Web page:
"Speculators have also flooded into the credit insurance market recently because these securities make it easier to bet on the health of a company than using corporate bonds.
Both factors have resulted in a market of credit swaps that now far exceeds the face value of corporate bonds underlying it. Commercial banks are among the biggest participants — at the end of the third quarter of 2007, the top 25 banks held credit default swaps, both as insurers and insured, worth $14 trillion, the currency office said, up $2 trillion from the previous quarter.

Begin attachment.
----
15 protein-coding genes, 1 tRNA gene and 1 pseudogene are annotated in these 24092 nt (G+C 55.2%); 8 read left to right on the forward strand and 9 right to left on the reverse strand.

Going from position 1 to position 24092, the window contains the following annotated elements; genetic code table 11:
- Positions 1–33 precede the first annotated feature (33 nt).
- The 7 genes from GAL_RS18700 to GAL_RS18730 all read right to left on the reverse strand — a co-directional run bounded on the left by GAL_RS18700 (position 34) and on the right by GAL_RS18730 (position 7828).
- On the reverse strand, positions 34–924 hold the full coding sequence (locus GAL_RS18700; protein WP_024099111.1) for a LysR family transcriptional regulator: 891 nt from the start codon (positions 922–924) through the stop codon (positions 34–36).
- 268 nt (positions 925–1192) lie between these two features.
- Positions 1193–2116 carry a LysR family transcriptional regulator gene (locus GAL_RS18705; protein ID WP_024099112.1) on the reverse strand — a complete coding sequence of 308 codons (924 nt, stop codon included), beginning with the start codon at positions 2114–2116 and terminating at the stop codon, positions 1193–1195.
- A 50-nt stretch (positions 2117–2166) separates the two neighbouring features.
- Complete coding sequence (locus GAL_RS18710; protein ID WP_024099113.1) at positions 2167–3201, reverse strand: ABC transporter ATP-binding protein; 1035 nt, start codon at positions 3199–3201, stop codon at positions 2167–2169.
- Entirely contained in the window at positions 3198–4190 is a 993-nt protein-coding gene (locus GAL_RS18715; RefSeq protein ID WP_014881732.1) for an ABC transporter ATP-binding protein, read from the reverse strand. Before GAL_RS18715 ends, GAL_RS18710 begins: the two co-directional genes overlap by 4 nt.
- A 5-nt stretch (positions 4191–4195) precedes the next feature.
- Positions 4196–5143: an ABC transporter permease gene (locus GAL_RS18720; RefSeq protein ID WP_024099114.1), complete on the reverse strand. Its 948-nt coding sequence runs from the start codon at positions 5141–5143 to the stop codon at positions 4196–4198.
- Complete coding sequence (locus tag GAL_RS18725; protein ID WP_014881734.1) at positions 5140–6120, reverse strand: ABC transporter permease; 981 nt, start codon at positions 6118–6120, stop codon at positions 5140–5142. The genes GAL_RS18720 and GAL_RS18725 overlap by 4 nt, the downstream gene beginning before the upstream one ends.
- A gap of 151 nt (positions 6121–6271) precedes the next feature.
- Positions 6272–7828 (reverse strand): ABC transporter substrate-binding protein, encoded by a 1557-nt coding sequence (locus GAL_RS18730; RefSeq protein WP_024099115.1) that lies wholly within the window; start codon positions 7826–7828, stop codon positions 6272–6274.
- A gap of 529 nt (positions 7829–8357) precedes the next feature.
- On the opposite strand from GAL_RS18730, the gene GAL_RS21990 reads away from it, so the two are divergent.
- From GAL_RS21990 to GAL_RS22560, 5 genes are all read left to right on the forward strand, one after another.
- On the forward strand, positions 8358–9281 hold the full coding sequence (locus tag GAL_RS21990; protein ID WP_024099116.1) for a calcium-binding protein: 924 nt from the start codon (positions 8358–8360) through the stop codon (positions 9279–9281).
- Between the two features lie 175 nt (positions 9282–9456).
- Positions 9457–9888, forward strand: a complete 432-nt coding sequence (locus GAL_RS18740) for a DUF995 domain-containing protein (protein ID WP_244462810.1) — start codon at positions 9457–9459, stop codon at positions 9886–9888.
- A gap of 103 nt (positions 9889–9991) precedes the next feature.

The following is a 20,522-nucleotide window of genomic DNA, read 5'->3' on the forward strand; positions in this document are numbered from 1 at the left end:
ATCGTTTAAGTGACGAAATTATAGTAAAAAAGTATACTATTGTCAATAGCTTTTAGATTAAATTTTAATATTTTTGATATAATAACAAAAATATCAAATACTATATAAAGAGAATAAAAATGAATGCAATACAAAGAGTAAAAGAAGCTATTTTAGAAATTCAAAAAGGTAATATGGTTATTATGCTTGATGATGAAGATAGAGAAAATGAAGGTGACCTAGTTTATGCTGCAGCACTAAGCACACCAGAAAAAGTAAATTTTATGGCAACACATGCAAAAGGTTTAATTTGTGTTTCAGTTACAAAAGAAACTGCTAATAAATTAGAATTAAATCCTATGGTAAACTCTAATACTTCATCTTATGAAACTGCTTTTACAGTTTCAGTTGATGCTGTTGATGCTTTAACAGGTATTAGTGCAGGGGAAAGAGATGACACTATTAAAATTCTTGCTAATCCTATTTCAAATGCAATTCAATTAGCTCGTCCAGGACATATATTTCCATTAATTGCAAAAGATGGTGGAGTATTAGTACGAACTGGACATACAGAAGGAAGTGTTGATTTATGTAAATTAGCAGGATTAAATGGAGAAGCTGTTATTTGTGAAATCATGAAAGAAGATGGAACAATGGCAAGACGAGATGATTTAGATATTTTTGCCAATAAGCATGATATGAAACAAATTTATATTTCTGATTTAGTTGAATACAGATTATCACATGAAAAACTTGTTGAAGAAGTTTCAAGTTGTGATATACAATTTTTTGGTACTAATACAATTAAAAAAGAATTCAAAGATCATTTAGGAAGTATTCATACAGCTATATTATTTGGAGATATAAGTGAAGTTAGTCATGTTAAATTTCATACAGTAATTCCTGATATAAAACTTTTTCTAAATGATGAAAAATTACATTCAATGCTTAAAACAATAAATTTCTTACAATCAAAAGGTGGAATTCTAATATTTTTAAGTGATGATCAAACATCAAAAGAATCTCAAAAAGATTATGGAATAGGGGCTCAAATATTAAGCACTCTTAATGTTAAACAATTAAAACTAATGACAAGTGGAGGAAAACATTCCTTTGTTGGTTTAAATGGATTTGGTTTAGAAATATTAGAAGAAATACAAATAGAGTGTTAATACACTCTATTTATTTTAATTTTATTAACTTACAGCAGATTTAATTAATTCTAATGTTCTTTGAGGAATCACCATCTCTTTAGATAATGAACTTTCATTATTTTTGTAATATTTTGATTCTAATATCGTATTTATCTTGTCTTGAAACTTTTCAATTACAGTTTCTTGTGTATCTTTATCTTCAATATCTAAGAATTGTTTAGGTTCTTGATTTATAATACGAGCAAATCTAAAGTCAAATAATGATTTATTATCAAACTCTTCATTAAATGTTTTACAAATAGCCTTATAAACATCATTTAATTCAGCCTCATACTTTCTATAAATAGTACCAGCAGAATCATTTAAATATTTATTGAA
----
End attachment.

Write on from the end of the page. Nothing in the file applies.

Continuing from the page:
JPMorgan Chase, with $7.8 trillion, is the largest player; Citibank and Bank of America are behind it with $3 trillion and $1.6 trillion respectively.
In 2000, $900 billion of credit insurance contracts changed hands. Since then, the face value of the contracts outstanding has doubled every year as new contracts have been written. In the first six months of 2007, the figure rose 75 percent; the market now dwarfs the value of United States Treasuries outstanding."